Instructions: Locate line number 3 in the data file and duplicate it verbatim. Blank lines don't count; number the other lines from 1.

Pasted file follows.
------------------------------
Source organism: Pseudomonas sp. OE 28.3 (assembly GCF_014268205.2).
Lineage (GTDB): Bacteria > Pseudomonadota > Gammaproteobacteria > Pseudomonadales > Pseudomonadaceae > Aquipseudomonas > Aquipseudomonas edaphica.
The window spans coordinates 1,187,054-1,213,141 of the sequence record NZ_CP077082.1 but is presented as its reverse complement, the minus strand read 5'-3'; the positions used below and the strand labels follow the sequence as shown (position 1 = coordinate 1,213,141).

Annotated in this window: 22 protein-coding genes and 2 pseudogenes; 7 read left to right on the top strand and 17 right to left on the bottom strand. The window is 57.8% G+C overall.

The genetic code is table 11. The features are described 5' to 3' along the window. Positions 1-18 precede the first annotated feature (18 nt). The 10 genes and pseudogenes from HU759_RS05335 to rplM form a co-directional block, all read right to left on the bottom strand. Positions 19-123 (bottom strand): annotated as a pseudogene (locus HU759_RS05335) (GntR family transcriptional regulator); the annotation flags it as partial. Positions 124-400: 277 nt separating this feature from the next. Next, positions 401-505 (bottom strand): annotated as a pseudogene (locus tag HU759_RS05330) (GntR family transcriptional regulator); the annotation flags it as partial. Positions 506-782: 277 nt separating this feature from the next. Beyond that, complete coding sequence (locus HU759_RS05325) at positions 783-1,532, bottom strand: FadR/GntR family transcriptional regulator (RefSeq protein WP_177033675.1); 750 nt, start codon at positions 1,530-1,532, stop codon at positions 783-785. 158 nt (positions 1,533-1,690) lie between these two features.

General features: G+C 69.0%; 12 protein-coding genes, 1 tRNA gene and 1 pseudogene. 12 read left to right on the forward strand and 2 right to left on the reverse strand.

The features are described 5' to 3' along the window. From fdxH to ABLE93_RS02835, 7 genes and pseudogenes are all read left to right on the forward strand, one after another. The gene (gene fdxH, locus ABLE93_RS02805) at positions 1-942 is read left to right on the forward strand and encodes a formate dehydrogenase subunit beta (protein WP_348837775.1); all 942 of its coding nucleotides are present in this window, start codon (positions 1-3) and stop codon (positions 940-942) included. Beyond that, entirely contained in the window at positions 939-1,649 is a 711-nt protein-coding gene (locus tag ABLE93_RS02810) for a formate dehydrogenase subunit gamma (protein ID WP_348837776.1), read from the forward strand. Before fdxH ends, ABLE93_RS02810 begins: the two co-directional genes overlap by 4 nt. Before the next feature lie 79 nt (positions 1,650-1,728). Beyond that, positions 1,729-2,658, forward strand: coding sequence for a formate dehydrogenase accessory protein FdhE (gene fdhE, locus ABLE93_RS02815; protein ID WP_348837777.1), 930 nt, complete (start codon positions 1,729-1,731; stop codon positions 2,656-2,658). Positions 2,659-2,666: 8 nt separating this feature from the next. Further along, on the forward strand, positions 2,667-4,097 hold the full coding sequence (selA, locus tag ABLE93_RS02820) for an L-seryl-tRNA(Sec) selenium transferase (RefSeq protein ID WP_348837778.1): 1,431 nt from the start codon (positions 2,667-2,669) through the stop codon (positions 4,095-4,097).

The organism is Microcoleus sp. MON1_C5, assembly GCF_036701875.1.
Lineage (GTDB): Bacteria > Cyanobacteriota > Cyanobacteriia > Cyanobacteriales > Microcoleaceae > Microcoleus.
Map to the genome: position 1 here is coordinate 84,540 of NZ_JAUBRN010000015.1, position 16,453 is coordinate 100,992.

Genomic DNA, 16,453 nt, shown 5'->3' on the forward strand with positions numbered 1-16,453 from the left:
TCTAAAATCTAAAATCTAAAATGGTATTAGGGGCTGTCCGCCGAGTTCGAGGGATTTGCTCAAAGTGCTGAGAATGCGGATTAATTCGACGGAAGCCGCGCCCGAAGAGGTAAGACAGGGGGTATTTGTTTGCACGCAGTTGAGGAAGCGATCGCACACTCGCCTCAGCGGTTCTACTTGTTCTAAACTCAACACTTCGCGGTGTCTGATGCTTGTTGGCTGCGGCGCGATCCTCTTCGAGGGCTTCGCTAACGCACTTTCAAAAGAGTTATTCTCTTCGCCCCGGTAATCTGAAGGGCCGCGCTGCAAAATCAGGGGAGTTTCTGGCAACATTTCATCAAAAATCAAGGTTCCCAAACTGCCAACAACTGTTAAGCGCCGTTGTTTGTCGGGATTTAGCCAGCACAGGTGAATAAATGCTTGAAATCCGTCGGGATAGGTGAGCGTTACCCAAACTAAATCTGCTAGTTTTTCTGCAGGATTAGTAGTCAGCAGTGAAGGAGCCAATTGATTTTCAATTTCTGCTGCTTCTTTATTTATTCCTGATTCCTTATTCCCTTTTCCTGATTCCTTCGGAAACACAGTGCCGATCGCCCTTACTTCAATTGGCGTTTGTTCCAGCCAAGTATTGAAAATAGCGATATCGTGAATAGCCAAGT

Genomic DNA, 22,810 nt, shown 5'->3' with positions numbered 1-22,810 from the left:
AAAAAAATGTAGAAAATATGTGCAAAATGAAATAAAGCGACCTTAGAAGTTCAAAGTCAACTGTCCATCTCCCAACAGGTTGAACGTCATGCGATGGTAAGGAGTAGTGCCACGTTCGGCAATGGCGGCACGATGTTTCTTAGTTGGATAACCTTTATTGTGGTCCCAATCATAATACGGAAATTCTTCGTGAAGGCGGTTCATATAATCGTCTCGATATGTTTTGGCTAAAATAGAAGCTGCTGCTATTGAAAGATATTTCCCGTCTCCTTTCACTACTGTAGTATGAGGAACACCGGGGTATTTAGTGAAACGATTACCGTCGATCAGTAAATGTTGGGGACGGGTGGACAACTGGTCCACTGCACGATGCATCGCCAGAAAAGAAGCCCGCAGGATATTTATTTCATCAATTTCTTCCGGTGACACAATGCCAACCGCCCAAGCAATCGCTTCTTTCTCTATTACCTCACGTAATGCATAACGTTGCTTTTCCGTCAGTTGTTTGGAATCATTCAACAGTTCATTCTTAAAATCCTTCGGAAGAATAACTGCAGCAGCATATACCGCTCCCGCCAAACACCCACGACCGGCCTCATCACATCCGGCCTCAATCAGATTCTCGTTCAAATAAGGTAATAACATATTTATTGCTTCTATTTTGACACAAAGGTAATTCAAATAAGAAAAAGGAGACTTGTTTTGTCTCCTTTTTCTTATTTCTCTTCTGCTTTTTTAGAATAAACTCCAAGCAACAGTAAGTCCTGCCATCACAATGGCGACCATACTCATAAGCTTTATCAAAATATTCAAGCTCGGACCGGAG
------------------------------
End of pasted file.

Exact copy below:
The window spans coordinates 1,187,054-1,213,141 of the sequence record NZ_CP077082.1 but is presented as its reverse complement, the minus strand read 5'-3'; the positions used below and the strand labels follow the sequence as shown (position 1 = coordinate 1,213,141).